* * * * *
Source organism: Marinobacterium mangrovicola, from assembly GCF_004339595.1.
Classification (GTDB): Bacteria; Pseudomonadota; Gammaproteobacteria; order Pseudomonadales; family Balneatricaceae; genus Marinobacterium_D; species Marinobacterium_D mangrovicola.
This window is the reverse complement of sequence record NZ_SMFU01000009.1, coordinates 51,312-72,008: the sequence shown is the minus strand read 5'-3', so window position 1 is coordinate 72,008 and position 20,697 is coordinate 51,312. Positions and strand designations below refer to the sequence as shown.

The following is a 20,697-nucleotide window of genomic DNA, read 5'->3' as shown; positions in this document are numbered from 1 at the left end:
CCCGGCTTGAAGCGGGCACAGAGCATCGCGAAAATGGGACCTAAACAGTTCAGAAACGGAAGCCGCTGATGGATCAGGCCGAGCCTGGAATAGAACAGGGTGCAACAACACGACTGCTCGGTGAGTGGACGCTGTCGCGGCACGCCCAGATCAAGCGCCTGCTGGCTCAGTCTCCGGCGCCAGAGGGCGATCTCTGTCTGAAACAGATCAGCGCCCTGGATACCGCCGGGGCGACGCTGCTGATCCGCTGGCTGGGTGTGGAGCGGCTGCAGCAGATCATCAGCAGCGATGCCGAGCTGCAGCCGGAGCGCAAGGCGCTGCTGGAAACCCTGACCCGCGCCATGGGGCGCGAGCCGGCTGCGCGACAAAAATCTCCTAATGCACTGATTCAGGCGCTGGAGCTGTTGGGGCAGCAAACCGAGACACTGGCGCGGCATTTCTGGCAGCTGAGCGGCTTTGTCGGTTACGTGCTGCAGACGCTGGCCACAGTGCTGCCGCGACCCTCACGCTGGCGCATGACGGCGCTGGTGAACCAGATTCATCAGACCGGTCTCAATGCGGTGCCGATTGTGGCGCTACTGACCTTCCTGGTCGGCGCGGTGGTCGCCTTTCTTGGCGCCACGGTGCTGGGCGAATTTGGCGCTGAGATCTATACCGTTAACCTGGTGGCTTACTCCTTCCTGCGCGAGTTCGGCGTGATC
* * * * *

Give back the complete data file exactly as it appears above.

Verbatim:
Source organism: Marinobacterium mangrovicola, from assembly GCF_004339595.1.
Classification (GTDB): Bacteria; Pseudomonadota; Gammaproteobacteria; order Pseudomonadales; family Balneatricaceae; genus Marinobacterium_D; species Marinobacterium_D mangrovicola.
This window is the reverse complement of sequence record NZ_SMFU01000009.1, coordinates 51,312-72,008: the sequence shown is the minus strand read 5'-3', so window position 1 is coordinate 72,008 and position 20,697 is coordinate 51,312. Positions and strand designations below refer to the sequence as shown.

The following is a 20,697-nucleotide window of genomic DNA, read 5'->3' as shown; positions in this document are numbered from 1 at the left end:
CCCGGCTTGAAGCGGGCACAGAGCATCGCGAAAATGGGACCTAAACAGTTCAGAAACGGAAGCCGCTGATGGATCAGGCCGAGCCTGGAATAGAACAGGGTGCAACAACACGACTGCTCGGTGAGTGGACGCTGTCGCGGCACGCCCAGATCAAGCGCCTGCTGGCTCAGTCTCCGGCGCCAGAGGGCGATCTCTGTCTGAAACAGATCAGCGCCCTGGATACCGCCGGGGCGACGCTGCTGATCCGCTGGCTGGGTGTGGAGCGGCTGCAGCAGATCATCAGCAGCGATGCCGAGCTGCAGCCGGAGCGCAAGGCGCTGCTGGAAACCCTGACCCGCGCCATGGGGCGCGAGCCGGCTGCGCGACAAAAATCTCCTAATGCACTGATTCAGGCGCTGGAGCTGTTGGGGCAGCAAACCGAGACACTGGCGCGGCATTTCTGGCAGCTGAGCGGCTTTGTCGGTTACGTGCTGCAGACGCTGGCCACAGTGCTGCCGCGACCCTCACGCTGGCGCATGACGGCGCTGGTGAACCAGATTCATCAGACCGGTCTCAATGCGGTGCCGATTGTGGCGCTACTGACCTTCCTGGTCGGCGCGGTGGTCGCCTTTCTTGGCGCCACGGTGCTGGGCGAATTTGGCGCTGAGATCTATACCGTTAACCTGGTGGCTTACTCCTTCCTGCGCGAGTTCGGCGTGATC